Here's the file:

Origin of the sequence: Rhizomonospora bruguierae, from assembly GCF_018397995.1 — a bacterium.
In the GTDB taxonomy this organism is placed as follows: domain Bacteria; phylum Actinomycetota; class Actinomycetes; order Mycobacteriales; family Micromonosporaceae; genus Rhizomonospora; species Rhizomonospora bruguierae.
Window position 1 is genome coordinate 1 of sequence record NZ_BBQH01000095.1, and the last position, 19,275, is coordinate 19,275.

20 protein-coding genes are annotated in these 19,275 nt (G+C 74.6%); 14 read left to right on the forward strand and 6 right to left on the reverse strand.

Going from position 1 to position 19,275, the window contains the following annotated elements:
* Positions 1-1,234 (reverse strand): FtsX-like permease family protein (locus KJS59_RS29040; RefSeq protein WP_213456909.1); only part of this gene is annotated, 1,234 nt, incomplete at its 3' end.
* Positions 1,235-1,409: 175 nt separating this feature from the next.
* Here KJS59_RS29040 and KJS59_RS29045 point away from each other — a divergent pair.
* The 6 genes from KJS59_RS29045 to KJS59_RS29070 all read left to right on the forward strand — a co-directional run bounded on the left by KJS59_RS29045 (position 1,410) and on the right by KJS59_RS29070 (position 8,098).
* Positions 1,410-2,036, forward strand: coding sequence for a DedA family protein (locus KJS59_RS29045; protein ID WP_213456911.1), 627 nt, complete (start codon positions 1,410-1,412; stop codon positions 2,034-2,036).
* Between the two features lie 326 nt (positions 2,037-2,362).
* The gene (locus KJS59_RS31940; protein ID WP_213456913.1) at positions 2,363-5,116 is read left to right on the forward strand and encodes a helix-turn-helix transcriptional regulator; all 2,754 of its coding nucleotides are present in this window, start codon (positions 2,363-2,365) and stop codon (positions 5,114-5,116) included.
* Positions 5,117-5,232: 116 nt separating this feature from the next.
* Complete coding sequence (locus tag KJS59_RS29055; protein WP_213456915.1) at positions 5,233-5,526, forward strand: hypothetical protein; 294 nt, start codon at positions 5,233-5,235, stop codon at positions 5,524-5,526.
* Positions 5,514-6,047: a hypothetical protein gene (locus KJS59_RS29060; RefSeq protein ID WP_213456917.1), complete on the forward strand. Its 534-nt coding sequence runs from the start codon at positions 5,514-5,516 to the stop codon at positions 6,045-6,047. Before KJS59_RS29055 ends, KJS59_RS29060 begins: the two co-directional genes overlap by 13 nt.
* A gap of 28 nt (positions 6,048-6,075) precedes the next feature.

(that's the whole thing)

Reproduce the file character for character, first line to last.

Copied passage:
Origin of the sequence: Rhizomonospora bruguierae, from assembly GCF_018397995.1 — a bacterium.
In the GTDB taxonomy this organism is placed as follows: domain Bacteria; phylum Actinomycetota; class Actinomycetes; order Mycobacteriales; family Micromonosporaceae; genus Rhizomonospora; species Rhizomonospora bruguierae.
Window position 1 is genome coordinate 1 of sequence record NZ_BBQH01000095.1, and the last position, 19,275, is coordinate 19,275.

20 protein-coding genes are annotated in these 19,275 nt (G+C 74.6%); 14 read left to right on the forward strand and 6 right to left on the reverse strand.

Going from position 1 to position 19,275, the window contains the following annotated elements:
* Positions 1-1,234 (reverse strand): FtsX-like permease family protein (locus KJS59_RS29040; RefSeq protein WP_213456909.1); only part of this gene is annotated, 1,234 nt, incomplete at its 3' end.
* Positions 1,235-1,409: 175 nt separating this feature from the next.
* Here KJS59_RS29040 and KJS59_RS29045 point away from each other — a divergent pair.
* The 6 genes from KJS59_RS29045 to KJS59_RS29070 all read left to right on the forward strand — a co-directional run bounded on the left by KJS59_RS29045 (position 1,410) and on the right by KJS59_RS29070 (position 8,098).
* Positions 1,410-2,036, forward strand: coding sequence for a DedA family protein (locus KJS59_RS29045; protein ID WP_213456911.1), 627 nt, complete (start codon positions 1,410-1,412; stop codon positions 2,034-2,036).
* Between the two features lie 326 nt (positions 2,037-2,362).
* The gene (locus KJS59_RS31940; protein ID WP_213456913.1) at positions 2,363-5,116 is read left to right on the forward strand and encodes a helix-turn-helix transcriptional regulator; all 2,754 of its coding nucleotides are present in this window, start codon (positions 2,363-2,365) and stop codon (positions 5,114-5,116) included.
* Positions 5,117-5,232: 116 nt separating this feature from the next.
* Complete coding sequence (locus tag KJS59_RS29055; protein WP_213456915.1) at positions 5,233-5,526, forward strand: hypothetical protein; 294 nt, start codon at positions 5,233-5,235, stop codon at positions 5,524-5,526.
* Positions 5,514-6,047: a hypothetical protein gene (locus KJS59_RS29060; RefSeq protein ID WP_213456917.1), complete on the forward strand. Its 534-nt coding sequence runs from the start codon at positions 5,514-5,516 to the stop codon at positions 6,045-6,047. Before KJS59_RS29055 ends, KJS59_RS29060 begins: the two co-directional genes overlap by 13 nt.
* A gap of 28 nt (positions 6,048-6,075) precedes the next feature.